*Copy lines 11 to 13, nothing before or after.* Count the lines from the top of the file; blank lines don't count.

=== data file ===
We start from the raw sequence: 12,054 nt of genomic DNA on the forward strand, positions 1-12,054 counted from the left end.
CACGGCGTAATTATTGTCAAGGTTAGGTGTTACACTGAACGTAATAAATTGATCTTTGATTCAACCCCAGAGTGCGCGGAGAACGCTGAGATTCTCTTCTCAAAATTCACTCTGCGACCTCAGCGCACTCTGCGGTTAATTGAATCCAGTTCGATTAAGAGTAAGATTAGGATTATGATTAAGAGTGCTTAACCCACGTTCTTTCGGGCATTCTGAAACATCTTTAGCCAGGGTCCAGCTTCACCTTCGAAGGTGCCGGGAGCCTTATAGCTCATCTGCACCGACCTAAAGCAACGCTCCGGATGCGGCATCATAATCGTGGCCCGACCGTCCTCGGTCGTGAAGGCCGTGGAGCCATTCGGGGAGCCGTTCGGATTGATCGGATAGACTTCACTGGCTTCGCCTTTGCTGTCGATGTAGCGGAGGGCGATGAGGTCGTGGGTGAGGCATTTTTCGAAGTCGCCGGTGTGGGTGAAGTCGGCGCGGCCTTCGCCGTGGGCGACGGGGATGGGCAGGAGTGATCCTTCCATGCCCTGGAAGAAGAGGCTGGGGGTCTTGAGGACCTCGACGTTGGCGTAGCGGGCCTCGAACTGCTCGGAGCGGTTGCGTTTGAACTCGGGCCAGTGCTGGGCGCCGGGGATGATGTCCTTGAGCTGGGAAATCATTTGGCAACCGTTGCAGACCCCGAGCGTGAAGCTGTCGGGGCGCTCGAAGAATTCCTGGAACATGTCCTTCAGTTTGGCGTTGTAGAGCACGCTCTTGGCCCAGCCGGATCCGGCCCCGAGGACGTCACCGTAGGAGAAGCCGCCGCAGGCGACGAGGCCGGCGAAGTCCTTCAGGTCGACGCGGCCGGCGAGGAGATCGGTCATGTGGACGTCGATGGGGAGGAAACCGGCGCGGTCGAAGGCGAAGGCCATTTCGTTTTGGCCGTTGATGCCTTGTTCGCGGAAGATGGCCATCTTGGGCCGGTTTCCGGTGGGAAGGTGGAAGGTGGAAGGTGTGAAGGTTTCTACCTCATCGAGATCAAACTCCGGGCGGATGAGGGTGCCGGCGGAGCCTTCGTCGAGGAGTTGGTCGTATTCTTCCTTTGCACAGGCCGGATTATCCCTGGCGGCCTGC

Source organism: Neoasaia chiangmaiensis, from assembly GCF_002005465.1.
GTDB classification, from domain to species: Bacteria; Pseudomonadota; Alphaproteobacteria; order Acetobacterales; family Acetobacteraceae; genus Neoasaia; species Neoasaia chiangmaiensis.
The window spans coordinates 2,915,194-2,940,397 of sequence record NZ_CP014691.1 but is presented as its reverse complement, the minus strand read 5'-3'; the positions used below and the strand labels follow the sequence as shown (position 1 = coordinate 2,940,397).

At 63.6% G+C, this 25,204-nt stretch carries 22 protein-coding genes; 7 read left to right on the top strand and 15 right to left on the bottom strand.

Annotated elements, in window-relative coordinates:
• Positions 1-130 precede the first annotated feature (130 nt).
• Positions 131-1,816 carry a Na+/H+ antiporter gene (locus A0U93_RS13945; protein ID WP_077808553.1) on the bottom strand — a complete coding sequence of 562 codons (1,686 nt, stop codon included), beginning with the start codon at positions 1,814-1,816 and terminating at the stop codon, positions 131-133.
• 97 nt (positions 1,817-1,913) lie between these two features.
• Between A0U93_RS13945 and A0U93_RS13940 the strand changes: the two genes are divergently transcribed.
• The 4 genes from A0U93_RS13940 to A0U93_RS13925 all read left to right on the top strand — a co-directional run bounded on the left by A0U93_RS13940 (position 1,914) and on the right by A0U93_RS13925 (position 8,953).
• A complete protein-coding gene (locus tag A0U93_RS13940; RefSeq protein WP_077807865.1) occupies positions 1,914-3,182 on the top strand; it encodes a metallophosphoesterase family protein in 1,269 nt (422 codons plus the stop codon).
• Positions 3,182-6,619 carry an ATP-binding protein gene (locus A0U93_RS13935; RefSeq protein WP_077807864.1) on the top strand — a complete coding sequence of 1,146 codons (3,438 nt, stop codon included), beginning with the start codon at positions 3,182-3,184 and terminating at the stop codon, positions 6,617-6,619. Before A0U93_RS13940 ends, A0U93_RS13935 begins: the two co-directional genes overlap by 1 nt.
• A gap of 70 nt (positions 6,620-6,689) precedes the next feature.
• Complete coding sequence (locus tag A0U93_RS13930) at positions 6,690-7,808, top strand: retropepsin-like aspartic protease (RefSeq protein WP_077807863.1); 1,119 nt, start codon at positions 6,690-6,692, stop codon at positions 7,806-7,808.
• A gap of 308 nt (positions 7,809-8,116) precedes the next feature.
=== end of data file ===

• Between A0U93_RS13945 and A0U93_RS13940 the strand changes: the two genes are divergently transcribed.
• The 4 genes from A0U93_RS13940 to A0U93_RS13925 all read left to right on the top strand — a co-directional run bounded on the left by A0U93_RS13940 (position 1,914) and on the right by A0U93_RS13925 (position 8,953).
• A complete protein-coding gene (locus tag A0U93_RS13940; RefSeq protein WP_077807865.1) occupies positions 1,914-3,182 on the top strand; it encodes a metallophosphoesterase family protein in 1,269 nt (422 codons plus the stop codon).